The key is whether when they die, whether people see that it was injustice that killed them.

Far from being impractical though, it leads to massive changes in various societies from the Roman Empire (although the concept was not given a name then) to India to the American Civil Rights movement to the Velvet Revolution and the recent demonstrations in Georgia and Ukraine.

Of course, one must be prepared to actually die and be content that change may not occur for a long time. Not many people have the courage to do that. I have respect for these people in a way I did not respect the "peace activists" who appeared in Iraq before the war only to later flee anyway or suddenly discover Saddam had duped them.

The only problem I see with this group, is that they are not Iraqis, but interlopers. The potential for them to create change is much reduced because outsiders have less chance of emotionally impacting a tribal society. If they do not deceive themselves on this, and risk it anyway, it's even more virtuous.

Posted by: Chris Durnell at March 23, 2006 5:50 PM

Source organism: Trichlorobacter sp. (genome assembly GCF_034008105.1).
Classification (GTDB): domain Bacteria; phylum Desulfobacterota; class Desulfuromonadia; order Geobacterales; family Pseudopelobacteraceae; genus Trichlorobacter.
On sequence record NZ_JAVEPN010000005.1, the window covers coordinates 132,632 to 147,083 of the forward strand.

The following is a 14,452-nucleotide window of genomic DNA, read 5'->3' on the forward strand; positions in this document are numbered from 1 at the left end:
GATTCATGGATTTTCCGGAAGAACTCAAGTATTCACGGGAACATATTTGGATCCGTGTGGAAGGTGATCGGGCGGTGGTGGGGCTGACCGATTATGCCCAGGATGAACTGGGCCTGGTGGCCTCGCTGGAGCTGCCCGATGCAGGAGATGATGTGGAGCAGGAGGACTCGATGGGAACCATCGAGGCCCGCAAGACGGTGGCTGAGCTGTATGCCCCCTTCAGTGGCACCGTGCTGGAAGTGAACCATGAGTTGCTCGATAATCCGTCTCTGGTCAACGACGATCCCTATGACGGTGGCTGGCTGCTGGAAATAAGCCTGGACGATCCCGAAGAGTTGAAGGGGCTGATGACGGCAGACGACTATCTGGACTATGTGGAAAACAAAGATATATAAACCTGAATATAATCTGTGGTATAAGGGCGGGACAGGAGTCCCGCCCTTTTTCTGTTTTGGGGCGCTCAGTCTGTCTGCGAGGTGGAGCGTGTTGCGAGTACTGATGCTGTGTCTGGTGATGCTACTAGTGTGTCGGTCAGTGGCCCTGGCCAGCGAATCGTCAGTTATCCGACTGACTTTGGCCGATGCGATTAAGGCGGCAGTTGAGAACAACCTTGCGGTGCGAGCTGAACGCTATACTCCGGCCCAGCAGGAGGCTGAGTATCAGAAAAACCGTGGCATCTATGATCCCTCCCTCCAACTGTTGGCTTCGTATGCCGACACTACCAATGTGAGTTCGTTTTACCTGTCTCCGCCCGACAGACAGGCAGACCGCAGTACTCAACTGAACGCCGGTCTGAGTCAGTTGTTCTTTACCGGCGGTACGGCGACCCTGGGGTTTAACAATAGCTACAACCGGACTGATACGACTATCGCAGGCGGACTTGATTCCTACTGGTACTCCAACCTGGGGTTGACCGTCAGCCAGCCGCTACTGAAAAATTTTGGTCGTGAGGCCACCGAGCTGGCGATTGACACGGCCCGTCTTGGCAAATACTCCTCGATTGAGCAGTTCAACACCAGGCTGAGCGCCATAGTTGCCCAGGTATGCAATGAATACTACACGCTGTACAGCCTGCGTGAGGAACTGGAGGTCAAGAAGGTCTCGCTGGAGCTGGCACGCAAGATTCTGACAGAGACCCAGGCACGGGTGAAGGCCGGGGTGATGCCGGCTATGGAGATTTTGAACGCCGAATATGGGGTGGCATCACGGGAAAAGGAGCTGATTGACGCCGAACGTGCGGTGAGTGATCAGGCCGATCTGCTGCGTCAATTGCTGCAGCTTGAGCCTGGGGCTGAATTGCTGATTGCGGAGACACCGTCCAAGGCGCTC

When they put themselves in such situations they know the military will come and save them and therefore bear moral responsibility for what follows.

Posted by: oj at March 23, 2006 5:57 PM

Morko, where in the New Testament does Jesus come across someone committing a crime?

And what's his reaction?

Posted by: Sandy P at March 23, 2006 6:21 PM

Sandy: He forgives the adulteress. Why do you ask?

Posted by: Mrk at March 23, 2006 7:04 PM

Morko:

But then what does He do?

Posted by: oj at March 23, 2006 7:10 PM

He says, "go and sin no more"?

Posted by: Mrk at March 23, 2006 7:19 PM

Bingo. When God is on hand to forgive and command it may be presumptuous for mere mortal to judge and punish. But He's commanded us to do so when He isn't walking around.

Posted by: oj at March 23, 2006 7:26 PM

"Judge not that ye be not judged."

Posted by: Mrk at March 23, 2006 7:28 PM